Beneath the flooring in the living area, they discovered 7,000 bricks that Liberace had painted green, turning what used to be an outdoor patio into an indoor living area. Gilpin and Smalley repurposed some of the bricks for walls around the house, swapped some with collectors, and used the green hue as inspiration for accents throughout the house. “We call it ‘Liberace green,’” Kennedy says.

The living area is dominated by a black granite bar built for Liberace, who positioned his baby grand piano next to it and installed lights in the shape of a piano overhead. Gilpin and Smalley centered the bar by moving it 3 feet (making it the focal point of the room) and removed its mirrored and gray marble surface, exposing the granite beneath. The wall behind it was covered with a simple textured wallpaper in “Liberace green.”

Adjoining the living room is “the white room,” whose focal point is a white marble fireplace and striking black Baccarat chandelier. “There aren’t too many references to this house in books, but the one little description we did find was about the white room. It had white carpet, white everything,” Smalley says.

The master bedroom, which was “cathouse red” (Kennedy’s description), velvet, and gold, is now an exercise in understated chic, a large headboard with a swirling design providing the only real “Tony Duquette drama.” Duquette was the interior designer who worked with Liberace on many of his homes, famously living by the motto “More is more.”

The en suite master bathroom was refloored using white marble taken from the living room, and the shower was tiled with neutral gray and white mosaic, echoing Liberace’s love for the Roman bath aesthetic. A large glass wall looks out onto a white Roman sculpture installed by Liberace. On the vanity is a photograph of Liberace, with Gilpin and Smalley grinning on either side of him. “The magic of Photoshop,” Gilpin explains. Next to the photo are matchbooks from Tivoli Gardens, Liberace’s former restaurant in Las Vegas. You don’t have to look too hard to see signs of their affection for Liberace. Homages include coffee-table coasters bearing chandelier motifs and a drain along the piano-shaped patio that they had custom-made to look like
a keyboard.

The guest-room bathroom features a sunken tub with Liberace’s swan-neck plumbing. “We have a photograph of his home in Las Vegas, which had the same gold swan-neck faucets,” Smalley says. “When we first visited this property, we were so excited to see it again. We sat in this bathtub and took a picture.” They had no idea the faucets were gold, until they went to have them professionally cleaned. “We thought they were brass,” Smalley says. “But, of course, Liberace had gold-plated faucets. Why would we imagine he wouldn’t?”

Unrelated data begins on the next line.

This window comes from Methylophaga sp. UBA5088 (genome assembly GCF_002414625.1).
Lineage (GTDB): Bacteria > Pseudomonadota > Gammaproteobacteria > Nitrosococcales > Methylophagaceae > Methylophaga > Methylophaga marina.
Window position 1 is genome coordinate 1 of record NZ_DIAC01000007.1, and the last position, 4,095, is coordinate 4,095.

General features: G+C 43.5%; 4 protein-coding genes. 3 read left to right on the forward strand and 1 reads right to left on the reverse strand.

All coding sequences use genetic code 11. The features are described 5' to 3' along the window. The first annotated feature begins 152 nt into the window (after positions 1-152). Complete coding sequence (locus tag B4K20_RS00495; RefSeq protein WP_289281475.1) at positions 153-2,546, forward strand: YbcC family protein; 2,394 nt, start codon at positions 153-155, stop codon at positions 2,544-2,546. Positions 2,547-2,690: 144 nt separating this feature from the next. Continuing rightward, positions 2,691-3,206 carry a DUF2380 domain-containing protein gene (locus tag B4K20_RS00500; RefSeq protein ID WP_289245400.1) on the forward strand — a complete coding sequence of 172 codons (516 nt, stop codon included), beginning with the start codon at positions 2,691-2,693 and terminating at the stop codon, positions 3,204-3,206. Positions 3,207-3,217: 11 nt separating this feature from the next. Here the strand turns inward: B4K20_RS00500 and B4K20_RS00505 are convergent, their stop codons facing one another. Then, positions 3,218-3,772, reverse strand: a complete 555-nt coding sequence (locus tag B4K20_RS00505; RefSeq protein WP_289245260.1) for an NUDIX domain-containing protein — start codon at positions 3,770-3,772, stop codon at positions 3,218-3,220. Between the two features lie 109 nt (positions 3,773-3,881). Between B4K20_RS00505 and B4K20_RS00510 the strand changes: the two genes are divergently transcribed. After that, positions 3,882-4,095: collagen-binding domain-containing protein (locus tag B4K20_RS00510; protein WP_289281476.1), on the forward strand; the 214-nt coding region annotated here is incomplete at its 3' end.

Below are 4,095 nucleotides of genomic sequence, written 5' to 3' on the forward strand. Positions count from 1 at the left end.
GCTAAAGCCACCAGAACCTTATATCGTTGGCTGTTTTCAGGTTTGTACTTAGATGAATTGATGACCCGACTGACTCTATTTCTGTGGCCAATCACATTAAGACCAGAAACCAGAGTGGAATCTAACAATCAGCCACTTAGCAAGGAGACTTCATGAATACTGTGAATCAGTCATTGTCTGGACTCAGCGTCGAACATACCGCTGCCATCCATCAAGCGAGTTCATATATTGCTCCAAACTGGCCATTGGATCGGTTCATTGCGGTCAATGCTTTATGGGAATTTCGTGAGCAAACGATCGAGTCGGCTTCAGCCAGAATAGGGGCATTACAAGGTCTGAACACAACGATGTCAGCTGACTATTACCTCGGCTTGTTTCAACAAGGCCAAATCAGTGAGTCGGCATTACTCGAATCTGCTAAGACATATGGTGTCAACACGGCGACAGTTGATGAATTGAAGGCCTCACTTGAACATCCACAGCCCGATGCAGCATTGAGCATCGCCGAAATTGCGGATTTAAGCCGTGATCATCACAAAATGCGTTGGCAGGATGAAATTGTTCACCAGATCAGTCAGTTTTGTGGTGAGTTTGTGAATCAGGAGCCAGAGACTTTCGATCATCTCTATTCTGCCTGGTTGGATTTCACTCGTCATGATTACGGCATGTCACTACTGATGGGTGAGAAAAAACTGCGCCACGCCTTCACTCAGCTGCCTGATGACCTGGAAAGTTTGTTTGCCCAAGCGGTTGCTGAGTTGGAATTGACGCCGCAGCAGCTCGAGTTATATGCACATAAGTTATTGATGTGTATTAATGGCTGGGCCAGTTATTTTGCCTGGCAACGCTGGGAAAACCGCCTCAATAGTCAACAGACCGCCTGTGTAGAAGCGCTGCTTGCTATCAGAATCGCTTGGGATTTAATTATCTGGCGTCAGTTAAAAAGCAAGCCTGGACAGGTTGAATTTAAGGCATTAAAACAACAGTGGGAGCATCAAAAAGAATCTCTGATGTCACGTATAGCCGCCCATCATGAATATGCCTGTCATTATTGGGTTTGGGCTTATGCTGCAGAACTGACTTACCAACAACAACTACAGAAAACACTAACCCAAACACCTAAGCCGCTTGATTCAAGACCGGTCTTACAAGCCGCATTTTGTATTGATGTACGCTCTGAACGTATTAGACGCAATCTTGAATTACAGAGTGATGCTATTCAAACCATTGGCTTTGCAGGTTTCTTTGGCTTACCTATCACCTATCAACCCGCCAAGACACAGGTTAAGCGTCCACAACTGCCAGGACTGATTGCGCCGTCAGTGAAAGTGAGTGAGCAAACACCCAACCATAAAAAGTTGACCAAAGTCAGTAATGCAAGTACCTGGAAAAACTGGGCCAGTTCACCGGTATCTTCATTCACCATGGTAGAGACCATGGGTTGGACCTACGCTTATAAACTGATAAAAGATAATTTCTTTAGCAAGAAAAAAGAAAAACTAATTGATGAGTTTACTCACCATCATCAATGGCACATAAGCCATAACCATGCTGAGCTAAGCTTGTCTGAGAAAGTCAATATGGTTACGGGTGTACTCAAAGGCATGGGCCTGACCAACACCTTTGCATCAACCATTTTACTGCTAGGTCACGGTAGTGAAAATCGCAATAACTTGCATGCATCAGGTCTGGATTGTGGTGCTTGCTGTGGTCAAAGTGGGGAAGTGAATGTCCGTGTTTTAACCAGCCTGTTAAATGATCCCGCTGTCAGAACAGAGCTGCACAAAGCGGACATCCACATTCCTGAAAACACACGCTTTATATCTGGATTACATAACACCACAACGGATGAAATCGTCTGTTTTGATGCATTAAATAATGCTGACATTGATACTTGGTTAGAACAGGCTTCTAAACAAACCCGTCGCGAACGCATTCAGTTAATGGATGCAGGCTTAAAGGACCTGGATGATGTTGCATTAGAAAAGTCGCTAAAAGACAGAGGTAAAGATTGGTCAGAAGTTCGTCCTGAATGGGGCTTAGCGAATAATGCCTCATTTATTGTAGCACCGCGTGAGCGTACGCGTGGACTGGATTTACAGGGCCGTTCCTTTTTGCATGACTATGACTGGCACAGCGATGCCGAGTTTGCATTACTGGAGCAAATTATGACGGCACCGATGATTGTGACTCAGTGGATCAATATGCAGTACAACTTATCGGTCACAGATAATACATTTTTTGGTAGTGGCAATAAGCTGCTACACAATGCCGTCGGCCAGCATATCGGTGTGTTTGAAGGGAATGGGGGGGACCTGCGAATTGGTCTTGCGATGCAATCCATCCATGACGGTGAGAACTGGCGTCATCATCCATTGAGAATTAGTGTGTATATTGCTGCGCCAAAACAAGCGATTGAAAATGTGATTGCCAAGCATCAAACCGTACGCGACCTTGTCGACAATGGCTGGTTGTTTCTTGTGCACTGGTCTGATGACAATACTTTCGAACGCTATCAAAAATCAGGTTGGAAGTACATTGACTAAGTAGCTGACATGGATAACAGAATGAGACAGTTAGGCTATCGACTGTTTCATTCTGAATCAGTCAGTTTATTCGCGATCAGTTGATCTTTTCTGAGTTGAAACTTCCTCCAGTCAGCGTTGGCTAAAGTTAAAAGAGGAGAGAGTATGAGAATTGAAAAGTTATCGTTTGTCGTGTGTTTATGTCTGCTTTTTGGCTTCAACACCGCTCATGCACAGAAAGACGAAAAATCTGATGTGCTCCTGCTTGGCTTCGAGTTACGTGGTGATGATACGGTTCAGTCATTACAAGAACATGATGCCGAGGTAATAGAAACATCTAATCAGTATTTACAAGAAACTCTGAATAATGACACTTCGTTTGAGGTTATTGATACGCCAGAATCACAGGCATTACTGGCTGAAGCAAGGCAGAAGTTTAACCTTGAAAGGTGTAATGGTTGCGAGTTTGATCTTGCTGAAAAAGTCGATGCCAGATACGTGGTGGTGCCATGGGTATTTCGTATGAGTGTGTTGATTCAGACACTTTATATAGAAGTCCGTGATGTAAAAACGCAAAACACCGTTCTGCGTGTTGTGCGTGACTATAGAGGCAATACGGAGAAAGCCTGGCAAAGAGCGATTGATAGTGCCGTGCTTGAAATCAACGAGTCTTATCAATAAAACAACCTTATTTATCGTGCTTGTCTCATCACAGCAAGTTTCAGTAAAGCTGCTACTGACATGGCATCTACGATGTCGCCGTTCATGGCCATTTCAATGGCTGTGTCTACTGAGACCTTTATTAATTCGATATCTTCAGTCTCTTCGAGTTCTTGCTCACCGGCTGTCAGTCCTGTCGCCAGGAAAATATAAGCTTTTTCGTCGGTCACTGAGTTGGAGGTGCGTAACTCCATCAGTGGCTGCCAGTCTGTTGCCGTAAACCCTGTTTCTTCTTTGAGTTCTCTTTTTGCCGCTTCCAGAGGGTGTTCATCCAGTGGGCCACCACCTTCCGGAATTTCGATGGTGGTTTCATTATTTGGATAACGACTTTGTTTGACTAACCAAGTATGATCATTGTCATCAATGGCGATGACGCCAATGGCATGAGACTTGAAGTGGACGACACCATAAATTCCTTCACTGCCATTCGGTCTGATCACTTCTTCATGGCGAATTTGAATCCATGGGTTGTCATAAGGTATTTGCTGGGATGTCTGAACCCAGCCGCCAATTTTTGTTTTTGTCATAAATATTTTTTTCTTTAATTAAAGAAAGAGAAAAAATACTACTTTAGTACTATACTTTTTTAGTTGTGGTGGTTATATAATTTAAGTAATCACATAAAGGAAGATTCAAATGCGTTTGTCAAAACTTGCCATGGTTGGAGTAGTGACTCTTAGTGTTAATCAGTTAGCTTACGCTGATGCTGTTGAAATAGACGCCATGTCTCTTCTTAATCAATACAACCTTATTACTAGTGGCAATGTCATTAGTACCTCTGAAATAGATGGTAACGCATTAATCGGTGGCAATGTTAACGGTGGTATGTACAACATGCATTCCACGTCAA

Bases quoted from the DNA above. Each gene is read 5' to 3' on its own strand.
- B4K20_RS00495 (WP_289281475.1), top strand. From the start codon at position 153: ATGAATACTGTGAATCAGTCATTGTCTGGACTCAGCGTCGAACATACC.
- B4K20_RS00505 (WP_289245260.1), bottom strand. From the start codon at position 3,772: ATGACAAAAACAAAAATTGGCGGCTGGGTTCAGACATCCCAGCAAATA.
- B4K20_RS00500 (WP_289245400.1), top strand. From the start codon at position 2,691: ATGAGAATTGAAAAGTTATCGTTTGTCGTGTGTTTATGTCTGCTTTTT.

While most of the house is understated, Liberace is fully unleashed in the powder room, whose black walls are covered in gold-framed, black-and-white photos of the star, gifted to Gilpin and Smalley by the previous owner. “Guests at first don’t see too much Liberace. Then when they get in here, there’s this really great surprise,” Smalley says. Around the corner from the powder room is another portrait, of a man in a crown, wearing a king’s robe and holding a scepter. It’s not Liberace; it’s Gilpin, when he was crowned Mardi Gras king in New Orleans two years ago. Smalley painted the portrait herself. “Oh, we’re gregarious too,
in our own way,” she says.

In the back yard are decorative wrought-iron gates with L’s in the swirling design that were brought over from The Cloisters, the Palm Springs house Liberace lived in after this one. The pool area was completely rebuilt and landscaped with a grid of grass and concrete “to soften it and to give more of a sense of a back yard,” Kennedy says.

Remodeling Liberace’s home has made Smalley and Gilpin feel connected to Palm Springs. “When we say we bought one of Liberace’s houses, everybody has a story,” Smalley says. Neighbors have described trick-or-treating on Halloween night in the ’70s — going to Liberace’s house because he gave the kids silver dollars.

Before he died last December, their next-door neighbor shared with them anecdotes from the years when the world’s highest-paid pianist lived in the house.

“He told us how Liberace would come over in the mornings, in his bathrobe, and go into his icebox and chow down on his fried-chicken leftovers. Then at night, he’d hear him playing the piano,” Smalley says. “It’s such a great Palm Springs story, isn’t it? ‘I lived next door and got to hear Liberace playing the piano for free.’”